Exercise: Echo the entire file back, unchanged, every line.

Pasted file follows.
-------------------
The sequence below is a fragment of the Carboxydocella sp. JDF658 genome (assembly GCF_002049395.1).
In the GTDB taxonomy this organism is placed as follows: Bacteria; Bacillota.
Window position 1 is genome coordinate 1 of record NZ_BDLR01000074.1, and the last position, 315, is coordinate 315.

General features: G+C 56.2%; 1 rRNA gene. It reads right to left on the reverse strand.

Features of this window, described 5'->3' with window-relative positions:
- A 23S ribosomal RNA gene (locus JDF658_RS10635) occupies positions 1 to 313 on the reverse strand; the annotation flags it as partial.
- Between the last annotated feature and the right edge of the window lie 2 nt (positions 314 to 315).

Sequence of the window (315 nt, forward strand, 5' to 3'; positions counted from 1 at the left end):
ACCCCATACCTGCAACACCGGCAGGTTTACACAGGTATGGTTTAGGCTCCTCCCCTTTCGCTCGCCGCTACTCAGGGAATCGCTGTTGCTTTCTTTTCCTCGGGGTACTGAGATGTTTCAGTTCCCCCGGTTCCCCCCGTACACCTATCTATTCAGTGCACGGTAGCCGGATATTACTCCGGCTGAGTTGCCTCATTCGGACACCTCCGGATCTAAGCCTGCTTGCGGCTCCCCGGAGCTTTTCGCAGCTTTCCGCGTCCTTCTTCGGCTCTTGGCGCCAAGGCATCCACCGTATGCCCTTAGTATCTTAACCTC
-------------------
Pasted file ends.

The sequence below is a fragment of the Carboxydocella sp. JDF658 genome (assembly GCF_002049395.1).
In the GTDB taxonomy this organism is placed as follows: Bacteria; Bacillota.
Window position 1 is genome coordinate 1 of record NZ_BDLR01000074.1, and the last position, 315, is coordinate 315.

General features: G+C 56.2%; 1 rRNA gene. It reads right to left on the reverse strand.

Features of this window, described 5'->3' with window-relative positions:
- A 23S ribosomal RNA gene (locus JDF658_RS10635) occupies positions 1 to 313 on the reverse strand; the annotation flags it as partial.
- Between the last annotated feature and the right edge of the window lie 2 nt (positions 314 to 315).

Sequence of the window (315 nt, forward strand, 5' to 3'; positions counted from 1 at the left end):
ACCCCATACCTGCAACACCGGCAGGTTTACACAGGTATGGTTTAGGCTCCTCCCCTTTCGCTCGCCGCTACTCAGGGAATCGCTGTTGCTTTCTTTTCCTCGGGGTACTGAGATGTTTCAGTTCCCCCGGTTCCCCCCGTACACCTATCTATTCAGTGCACGGTAGCCGGATATTACTCCGGCTGAGTTGCCTCATTCGGACACCTCCGGATCTAAGCCTGCTTGCGGCTCCCCGGAGCTTTTCGCAGCTTTCCGCGTCCTTCTTCGGCTCTTGGCGCCAAGGCATCCACCGTATGCCCTTAGTATCTTAACCTC